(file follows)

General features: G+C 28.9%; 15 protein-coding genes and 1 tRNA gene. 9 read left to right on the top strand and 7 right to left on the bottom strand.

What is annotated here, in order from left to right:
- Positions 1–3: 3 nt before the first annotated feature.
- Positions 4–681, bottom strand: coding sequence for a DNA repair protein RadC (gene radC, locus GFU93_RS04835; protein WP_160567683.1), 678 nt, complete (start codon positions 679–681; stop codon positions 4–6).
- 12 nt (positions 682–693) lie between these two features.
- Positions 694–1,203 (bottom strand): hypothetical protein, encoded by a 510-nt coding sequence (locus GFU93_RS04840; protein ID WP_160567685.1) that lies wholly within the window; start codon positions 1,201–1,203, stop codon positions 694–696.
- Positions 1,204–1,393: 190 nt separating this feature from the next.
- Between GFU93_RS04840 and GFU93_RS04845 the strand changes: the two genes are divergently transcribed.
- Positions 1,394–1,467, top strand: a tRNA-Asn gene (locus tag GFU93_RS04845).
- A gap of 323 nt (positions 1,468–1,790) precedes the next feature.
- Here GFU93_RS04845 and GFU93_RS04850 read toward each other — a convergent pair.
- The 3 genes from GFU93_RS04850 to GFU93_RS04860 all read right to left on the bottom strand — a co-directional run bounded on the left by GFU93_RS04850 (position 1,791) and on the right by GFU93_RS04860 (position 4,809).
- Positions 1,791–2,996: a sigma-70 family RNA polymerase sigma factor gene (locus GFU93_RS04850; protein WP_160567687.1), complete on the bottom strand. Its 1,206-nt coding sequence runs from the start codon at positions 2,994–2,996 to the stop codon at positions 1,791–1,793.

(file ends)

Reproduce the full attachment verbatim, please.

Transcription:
General features: G+C 28.9%; 15 protein-coding genes and 1 tRNA gene. 9 read left to right on the top strand and 7 right to left on the bottom strand.

What is annotated here, in order from left to right:
- Positions 1–3: 3 nt before the first annotated feature.
- Positions 4–681, bottom strand: coding sequence for a DNA repair protein RadC (gene radC, locus GFU93_RS04835; protein WP_160567683.1), 678 nt, complete (start codon positions 679–681; stop codon positions 4–6).
- 12 nt (positions 682–693) lie between these two features.
- Positions 694–1,203 (bottom strand): hypothetical protein, encoded by a 510-nt coding sequence (locus GFU93_RS04840; protein ID WP_160567685.1) that lies wholly within the window; start codon positions 1,201–1,203, stop codon positions 694–696.
- Positions 1,204–1,393: 190 nt separating this feature from the next.
- Between GFU93_RS04840 and GFU93_RS04845 the strand changes: the two genes are divergently transcribed.
- Positions 1,394–1,467, top strand: a tRNA-Asn gene (locus tag GFU93_RS04845).
- A gap of 323 nt (positions 1,468–1,790) precedes the next feature.
- Here GFU93_RS04845 and GFU93_RS04850 read toward each other — a convergent pair.
- The 3 genes from GFU93_RS04850 to GFU93_RS04860 all read right to left on the bottom strand — a co-directional run bounded on the left by GFU93_RS04850 (position 1,791) and on the right by GFU93_RS04860 (position 4,809).
- Positions 1,791–2,996: a sigma-70 family RNA polymerase sigma factor gene (locus GFU93_RS04850; protein WP_160567687.1), complete on the bottom strand. Its 1,206-nt coding sequence runs from the start codon at positions 2,994–2,996 to the stop codon at positions 1,791–1,793.